The Australian Trucking Association and the Australian Logistics Council have formed a joint venture entity to prepare a Registered Industry Code of Practice (Code) for compliance with the Heavy Vehicle National Law (HVNL).
A Code is a document that is registered under the HVNL. It must provide guidance to industry participants on how they can comply with the HVNL, including guidance on CoR risk assessment and the design and implementation of control and performance monitoring measures.
The HVNL provides that a Court can look at a Code to determine the general standard of industry knowledge on hazard and risk identification and control and what is reasonably practicable in the circumstances to avoid or minimise those risks. That is, a Code provides legally defensible evidence of what risks parties in the Chain should be addressing and the range of suitable ways to deal with them.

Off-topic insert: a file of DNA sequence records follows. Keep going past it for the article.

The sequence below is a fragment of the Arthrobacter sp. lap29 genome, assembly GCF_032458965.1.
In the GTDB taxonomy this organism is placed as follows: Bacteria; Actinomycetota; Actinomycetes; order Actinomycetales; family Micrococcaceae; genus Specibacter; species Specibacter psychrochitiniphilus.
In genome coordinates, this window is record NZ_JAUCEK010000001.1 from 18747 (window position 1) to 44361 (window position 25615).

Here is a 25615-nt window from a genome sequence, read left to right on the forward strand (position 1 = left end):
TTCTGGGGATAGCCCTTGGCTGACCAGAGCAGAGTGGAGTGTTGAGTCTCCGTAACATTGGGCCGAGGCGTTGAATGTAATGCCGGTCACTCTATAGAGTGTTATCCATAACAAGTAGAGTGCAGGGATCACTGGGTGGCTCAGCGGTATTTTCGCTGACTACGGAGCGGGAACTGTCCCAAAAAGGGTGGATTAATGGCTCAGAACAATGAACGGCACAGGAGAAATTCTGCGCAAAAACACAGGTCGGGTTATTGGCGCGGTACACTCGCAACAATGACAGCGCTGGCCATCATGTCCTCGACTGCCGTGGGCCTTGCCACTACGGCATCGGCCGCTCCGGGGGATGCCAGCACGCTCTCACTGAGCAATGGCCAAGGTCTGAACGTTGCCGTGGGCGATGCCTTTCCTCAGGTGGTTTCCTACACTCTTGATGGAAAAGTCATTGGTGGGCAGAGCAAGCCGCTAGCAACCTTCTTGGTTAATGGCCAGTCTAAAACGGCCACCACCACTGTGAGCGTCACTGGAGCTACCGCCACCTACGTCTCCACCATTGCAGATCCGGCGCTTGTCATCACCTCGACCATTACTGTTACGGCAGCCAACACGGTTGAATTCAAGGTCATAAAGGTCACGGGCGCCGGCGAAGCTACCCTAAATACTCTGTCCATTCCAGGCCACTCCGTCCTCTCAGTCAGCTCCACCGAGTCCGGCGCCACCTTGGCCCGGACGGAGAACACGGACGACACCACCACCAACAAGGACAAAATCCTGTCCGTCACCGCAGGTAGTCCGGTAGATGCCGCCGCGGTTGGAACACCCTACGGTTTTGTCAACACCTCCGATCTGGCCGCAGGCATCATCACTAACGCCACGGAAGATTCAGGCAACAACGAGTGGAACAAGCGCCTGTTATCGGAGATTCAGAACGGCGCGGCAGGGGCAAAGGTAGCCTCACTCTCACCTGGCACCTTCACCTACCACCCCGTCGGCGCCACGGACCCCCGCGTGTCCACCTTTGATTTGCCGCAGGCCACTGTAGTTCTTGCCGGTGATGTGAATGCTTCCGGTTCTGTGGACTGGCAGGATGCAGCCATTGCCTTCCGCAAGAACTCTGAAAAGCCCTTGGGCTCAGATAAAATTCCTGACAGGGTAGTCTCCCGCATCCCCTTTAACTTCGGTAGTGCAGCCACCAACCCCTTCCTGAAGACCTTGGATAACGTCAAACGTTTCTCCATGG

However, a Code will always be a general guide only and cannot tell every supply chain participant precisely what to do in every circumstance. So, supply chain participants will still need to develop and implement their own systems and practices that fit within the guidance contained in a Code in order to get the defence benefits provided by a Code.
Compliance accreditation schemes, such as TruckSafe, help to fill that gap and provide supply chain participants with a compliance system and working procedures that help address the risks and other matters identified in a Code. Compliance with an accreditation scheme can therefore form part of your evidence of compliance with a Code and, therefore, the HVNL.
The TruskSafe Board recently held a workshop at which they discussed the upcoming Code and plans to ensure that the TruckSafe scheme was adapted as necessary to align with the Code (once registered) to ensure that TruckSafe accreditation would help provide valuable evidence of an accredited operator’s compliance with the Code and therefore the HVNL.
Partner (Transport), Holding Redlich lawyers and TruckSafe Board member